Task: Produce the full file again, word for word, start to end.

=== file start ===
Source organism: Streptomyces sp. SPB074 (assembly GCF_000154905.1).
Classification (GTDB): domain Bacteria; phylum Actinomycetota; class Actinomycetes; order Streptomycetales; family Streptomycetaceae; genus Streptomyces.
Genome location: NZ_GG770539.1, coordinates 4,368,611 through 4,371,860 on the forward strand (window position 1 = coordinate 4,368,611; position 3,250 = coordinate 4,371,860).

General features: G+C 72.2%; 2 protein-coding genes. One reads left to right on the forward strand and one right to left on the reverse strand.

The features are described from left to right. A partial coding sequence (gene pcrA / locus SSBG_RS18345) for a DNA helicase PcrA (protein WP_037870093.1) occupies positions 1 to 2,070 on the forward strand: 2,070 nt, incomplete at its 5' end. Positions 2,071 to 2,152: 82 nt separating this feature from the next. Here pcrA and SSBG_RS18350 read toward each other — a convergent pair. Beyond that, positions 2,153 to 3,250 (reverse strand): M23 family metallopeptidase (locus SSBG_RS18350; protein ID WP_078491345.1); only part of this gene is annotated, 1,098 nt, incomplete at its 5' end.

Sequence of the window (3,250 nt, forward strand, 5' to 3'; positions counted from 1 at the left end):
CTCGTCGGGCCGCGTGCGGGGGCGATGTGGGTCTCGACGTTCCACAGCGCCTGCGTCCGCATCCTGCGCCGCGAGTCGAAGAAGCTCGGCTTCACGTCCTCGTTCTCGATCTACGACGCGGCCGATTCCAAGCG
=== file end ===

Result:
Source organism: Streptomyces sp. SPB074 (assembly GCF_000154905.1).
Classification (GTDB): domain Bacteria; phylum Actinomycetota; class Actinomycetes; order Streptomycetales; family Streptomycetaceae; genus Streptomyces.
Genome location: NZ_GG770539.1, coordinates 4,368,611 through 4,371,860 on the forward strand (window position 1 = coordinate 4,368,611; position 3,250 = coordinate 4,371,860).

General features: G+C 72.2%; 2 protein-coding genes. One reads left to right on the forward strand and one right to left on the reverse strand.

The features are described from left to right. A partial coding sequence (gene pcrA / locus SSBG_RS18345) for a DNA helicase PcrA (protein WP_037870093.1) occupies positions 1 to 2,070 on the forward strand: 2,070 nt, incomplete at its 5' end. Positions 2,071 to 2,152: 82 nt separating this feature from the next. Here pcrA and SSBG_RS18350 read toward each other — a convergent pair. Beyond that, positions 2,153 to 3,250 (reverse strand): M23 family metallopeptidase (locus SSBG_RS18350; protein ID WP_078491345.1); only part of this gene is annotated, 1,098 nt, incomplete at its 5' end.

Sequence of the window (3,250 nt, forward strand, 5' to 3'; positions counted from 1 at the left end):
CTCGTCGGGCCGCGTGCGGGGGCGATGTGGGTCTCGACGTTCCACAGCGCCTGCGTCCGCATCCTGCGCCGCGAGTCGAAGAAGCTCGGCTTCACGTCCTCGTTCTCGATCTACGACGCGGCCGATTCCAAGCG